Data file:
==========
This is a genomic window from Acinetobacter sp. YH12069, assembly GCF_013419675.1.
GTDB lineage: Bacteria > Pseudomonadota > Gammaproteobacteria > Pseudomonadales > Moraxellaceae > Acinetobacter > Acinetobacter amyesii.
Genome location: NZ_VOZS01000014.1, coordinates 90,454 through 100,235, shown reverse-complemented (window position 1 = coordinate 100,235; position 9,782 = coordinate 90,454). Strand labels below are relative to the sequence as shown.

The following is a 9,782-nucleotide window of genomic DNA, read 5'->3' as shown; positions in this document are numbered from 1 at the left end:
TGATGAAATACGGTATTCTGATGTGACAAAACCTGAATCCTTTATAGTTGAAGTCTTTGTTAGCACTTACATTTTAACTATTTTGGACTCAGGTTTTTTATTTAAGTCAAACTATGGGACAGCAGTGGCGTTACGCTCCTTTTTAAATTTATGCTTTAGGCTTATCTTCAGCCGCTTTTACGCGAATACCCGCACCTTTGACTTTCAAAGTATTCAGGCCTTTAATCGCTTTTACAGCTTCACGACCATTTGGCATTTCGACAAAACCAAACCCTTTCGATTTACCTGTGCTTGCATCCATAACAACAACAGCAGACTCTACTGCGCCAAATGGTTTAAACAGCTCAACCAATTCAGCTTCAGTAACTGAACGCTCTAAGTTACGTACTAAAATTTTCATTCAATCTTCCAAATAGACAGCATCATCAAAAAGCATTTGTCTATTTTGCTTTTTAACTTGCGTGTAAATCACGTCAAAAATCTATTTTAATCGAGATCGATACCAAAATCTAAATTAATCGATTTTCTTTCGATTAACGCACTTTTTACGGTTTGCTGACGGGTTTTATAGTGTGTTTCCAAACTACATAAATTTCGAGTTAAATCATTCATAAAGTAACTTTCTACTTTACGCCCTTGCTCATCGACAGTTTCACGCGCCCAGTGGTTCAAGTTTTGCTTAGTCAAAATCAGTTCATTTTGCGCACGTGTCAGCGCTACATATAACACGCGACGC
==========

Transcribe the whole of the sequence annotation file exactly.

This is a genomic window from Acinetobacter sp. YH12069, assembly GCF_013419675.1.
GTDB lineage: Bacteria > Pseudomonadota > Gammaproteobacteria > Pseudomonadales > Moraxellaceae > Acinetobacter > Acinetobacter amyesii.
Genome location: NZ_VOZS01000014.1, coordinates 90,454 through 100,235, shown reverse-complemented (window position 1 = coordinate 100,235; position 9,782 = coordinate 90,454). Strand labels below are relative to the sequence as shown.

The following is a 9,782-nucleotide window of genomic DNA, read 5'->3' as shown; positions in this document are numbered from 1 at the left end:
TGATGAAATACGGTATTCTGATGTGACAAAACCTGAATCCTTTATAGTTGAAGTCTTTGTTAGCACTTACATTTTAACTATTTTGGACTCAGGTTTTTTATTTAAGTCAAACTATGGGACAGCAGTGGCGTTACGCTCCTTTTTAAATTTATGCTTTAGGCTTATCTTCAGCCGCTTTTACGCGAATACCCGCACCTTTGACTTTCAAAGTATTCAGGCCTTTAATCGCTTTTACAGCTTCACGACCATTTGGCATTTCGACAAAACCAAACCCTTTCGATTTACCTGTGCTTGCATCCATAACAACAACAGCAGACTCTACTGCGCCAAATGGTTTAAACAGCTCAACCAATTCAGCTTCAGTAACTGAACGCTCTAAGTTACGTACTAAAATTTTCATTCAATCTTCCAAATAGACAGCATCATCAAAAAGCATTTGTCTATTTTGCTTTTTAACTTGCGTGTAAATCACGTCAAAAATCTATTTTAATCGAGATCGATACCAAAATCTAAATTAATCGATTTTCTTTCGATTAACGCACTTTTTACGGTTTGCTGACGGGTTTTATAGTGTGTTTCCAAACTACATAAATTTCGAGTTAAATCATTCATAAAGTAACTTTCTACTTTACGCCCTTGCTCATCGACAGTTTCACGCGCCCAGTGGTTCAAGTTTTGCTTAGTCAAAATCAGTTCATTTTGCGCACGTGTCAGCGCTACATATAACACGCGACGC